For example, Mayo Clinic Laboratories has the capacity to process 1,000 monkeypox samples per week, but has received only 45 samples from doctors since monkeypox testing began on July 11. Another of the labs, Aegis Sciences Corp., can do 5,000 tests a week, but has Has received zero samples in the last two weeks. At Labcorp, one of the largest commercial laboratories in the U.S., uptake was high but still “very low,” says Dr. Brian Caveney, the lab’s president of diagnostics.
These numbers are “shocking,” the doctor said. Peter Chin-Hong, member of the California Department of Public Health’s Monkeypox Virus Scientific Advisory Committee.
“It’s really, really disturbing. It’s like Covid PTSD,” he said, referring to the early phase of the pandemic, when testing for the coronavirus was very limited. While the concern is the same, the reasons are different, as testing capacity for Covid-19 has been low, while capacity for monkeypox is high but demand is low.
Dr. Anthony Fauci, President Biden’s chief medical adviser, described the testing as a “pillar” of the government’s monkeypox response. He and other health officials have repeatedly assured Americans that testing capacity is high, with labs capable of processing 80,000 samples a week. Most of this capacity – 70,000 samples – is in private laboratories.
The CDC has recruited five labs to handle the growing number of cases. Two of them, Quest Diagnostics and Sonic Healthcare, declined to tell CNN how many monkeypox samples they received, but “the capacity of the five commercial labs right now far exceeds the demand we’re seeing,” said Susan Van Meter, president of the American Association of Clinical Laboratories.
Testing is a key part of monkeypox containment efforts for two reasons: It’s the first step in identifying and isolating patients, and it gives public health officials an idea of the scale of the outbreak and which geographic areas need the most resources.
“Without testing, you’re flying blind,” the doctor said. William Morris, Chairman of the Board of Directors of the American Association of Clinical Laboratories and President of the Mayo Laboratory. “The biggest concern is that you’re not identifying cases and [monkeypox] It may become an endemic disease in this country. That’s something we should be really concerned about.”
Chin-Hong compared the low lab results to “walking around with Vaseline in your eyes: you’re not seeing the whole picture.”
Dr. Matthew Hardison, senior vice president of Aegis, warns that “if you don’t do enough testing, you won’t find it and it will continue to spread, and we’re seeing significant growth in a number of other areas.” states across the country now.”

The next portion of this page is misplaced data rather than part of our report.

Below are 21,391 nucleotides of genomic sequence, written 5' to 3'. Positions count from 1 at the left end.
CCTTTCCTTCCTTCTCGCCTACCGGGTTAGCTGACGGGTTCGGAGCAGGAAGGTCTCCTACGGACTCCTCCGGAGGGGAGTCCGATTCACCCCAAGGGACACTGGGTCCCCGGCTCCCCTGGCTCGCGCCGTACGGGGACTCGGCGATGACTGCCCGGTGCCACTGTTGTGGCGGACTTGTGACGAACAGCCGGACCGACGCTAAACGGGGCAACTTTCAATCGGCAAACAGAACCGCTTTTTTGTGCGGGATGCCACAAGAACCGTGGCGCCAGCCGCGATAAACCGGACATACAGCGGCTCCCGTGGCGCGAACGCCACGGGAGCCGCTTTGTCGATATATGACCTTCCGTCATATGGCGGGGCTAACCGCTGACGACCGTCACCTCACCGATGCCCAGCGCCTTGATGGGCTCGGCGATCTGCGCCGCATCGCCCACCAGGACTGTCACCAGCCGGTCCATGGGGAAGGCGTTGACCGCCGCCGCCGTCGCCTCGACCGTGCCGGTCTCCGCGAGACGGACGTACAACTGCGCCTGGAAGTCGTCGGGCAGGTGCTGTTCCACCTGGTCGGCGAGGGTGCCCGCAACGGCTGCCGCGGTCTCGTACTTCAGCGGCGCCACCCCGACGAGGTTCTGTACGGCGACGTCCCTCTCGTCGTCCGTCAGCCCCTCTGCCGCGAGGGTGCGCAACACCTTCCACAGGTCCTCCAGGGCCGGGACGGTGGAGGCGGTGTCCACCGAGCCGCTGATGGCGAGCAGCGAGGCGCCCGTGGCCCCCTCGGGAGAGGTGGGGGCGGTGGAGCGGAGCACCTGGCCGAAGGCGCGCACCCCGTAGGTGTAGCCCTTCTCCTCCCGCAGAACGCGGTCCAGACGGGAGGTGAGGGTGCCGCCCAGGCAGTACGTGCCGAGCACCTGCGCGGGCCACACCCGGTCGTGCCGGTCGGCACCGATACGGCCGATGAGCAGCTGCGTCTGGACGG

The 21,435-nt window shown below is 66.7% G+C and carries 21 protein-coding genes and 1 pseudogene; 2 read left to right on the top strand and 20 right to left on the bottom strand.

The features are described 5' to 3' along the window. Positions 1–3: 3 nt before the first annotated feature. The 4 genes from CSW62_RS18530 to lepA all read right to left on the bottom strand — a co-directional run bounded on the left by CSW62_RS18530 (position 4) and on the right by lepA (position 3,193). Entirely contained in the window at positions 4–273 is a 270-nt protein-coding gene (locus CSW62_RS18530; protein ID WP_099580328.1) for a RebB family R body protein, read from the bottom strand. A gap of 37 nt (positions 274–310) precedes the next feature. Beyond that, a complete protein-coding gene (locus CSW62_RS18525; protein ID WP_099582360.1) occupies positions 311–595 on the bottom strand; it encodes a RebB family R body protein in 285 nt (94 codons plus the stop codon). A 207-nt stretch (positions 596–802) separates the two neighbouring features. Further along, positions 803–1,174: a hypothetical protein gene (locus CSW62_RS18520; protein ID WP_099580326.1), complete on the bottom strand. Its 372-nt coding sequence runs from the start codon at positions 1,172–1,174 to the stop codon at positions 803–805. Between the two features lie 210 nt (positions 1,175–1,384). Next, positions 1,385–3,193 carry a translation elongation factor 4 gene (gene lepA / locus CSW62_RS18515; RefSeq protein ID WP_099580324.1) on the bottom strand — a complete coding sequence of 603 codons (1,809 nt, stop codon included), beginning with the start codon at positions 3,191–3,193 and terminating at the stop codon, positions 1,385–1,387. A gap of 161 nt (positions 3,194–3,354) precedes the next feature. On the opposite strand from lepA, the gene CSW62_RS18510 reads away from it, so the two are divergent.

A steep learning curve
According to a CDC spokesperson, “monkeypox has been in close contact with clinics and the general public to raise awareness of risk factors, symptoms and testing options.”
“The message is definitely getting out,” said a federal health adviser who spoke on condition of anonymity because they are not government employees and do not speak for any federal agency. “Our hope is that every clinical provider in the country knows about monkeypox and when to get tested.”
But even with that knowledge, monkeypox can be difficult to diagnose because the rash isn’t always distinctive, Caveney said.
“It looks like it’s just a pimple or something,” she said.
Because monkeypox is transmitted through prolonged skin-to-skin contact, the doctor should also take a detailed and thorough history of the patient.
“It’s important for clinicians to get a clear history of contact with someone a week or two ago, and then look at the lesion and say, ‘Oh, this is not just, you know, normal.’ Your skin. This is what I have to try,” he said.
Caveney added that as doctors learn more about monkeypox, he expects the number of tests to increase.
Other barriers to testing
Experts say education is just one reason for the slow adoption of testing.
Second, some people with symptoms of monkeypox may not seek help for fear of stigmatization.
“They may think, ‘I think I’m socially unpopular: I have sex with men, I’ve had multiple sex partners, or I haven’t used protection.’ That’s what monkeypox says now, and you can imagine they don’t want to say it all,” said Chin-Hong, an infectious disease specialist at the UCSF School of Medicine who treats people with monkeypox.
Also, many members of the LGBTQ community are accustomed to seeking help from sexual health clinics that now treat monkeypox patients and their ongoing burdens, said David Harvey, executive director of the National Coalition of STD Directors. and private sexual health clinics and programs.
He said about half of the clinics in his organization don’t send samples to private labs because it’s too expensive to hire staff to do the paperwork, which helps explain why the rate of monkeypox tests at private labs is so low.
“In the (sexually transmitted infection) area, it’s very frustrating to hear information from the White House and the CDC about the availability and availability of vaccine trials because implementation issues are not being discussed in your daily clinic.” Harvey said.
A CDC spokeswoman said the agency “encourages anyone who suspects they have monkeypox to contact their clinic for testing because testing is available.”
More than 100 members of Congress wrote a letter to the Biden administration on Monday calling for additional funding for sexual health clinics to improve efforts to combat monkeypox.
CNN’s Brenda Goodman, Jamie Gumbrecht and Daniel Herman contributed to this report.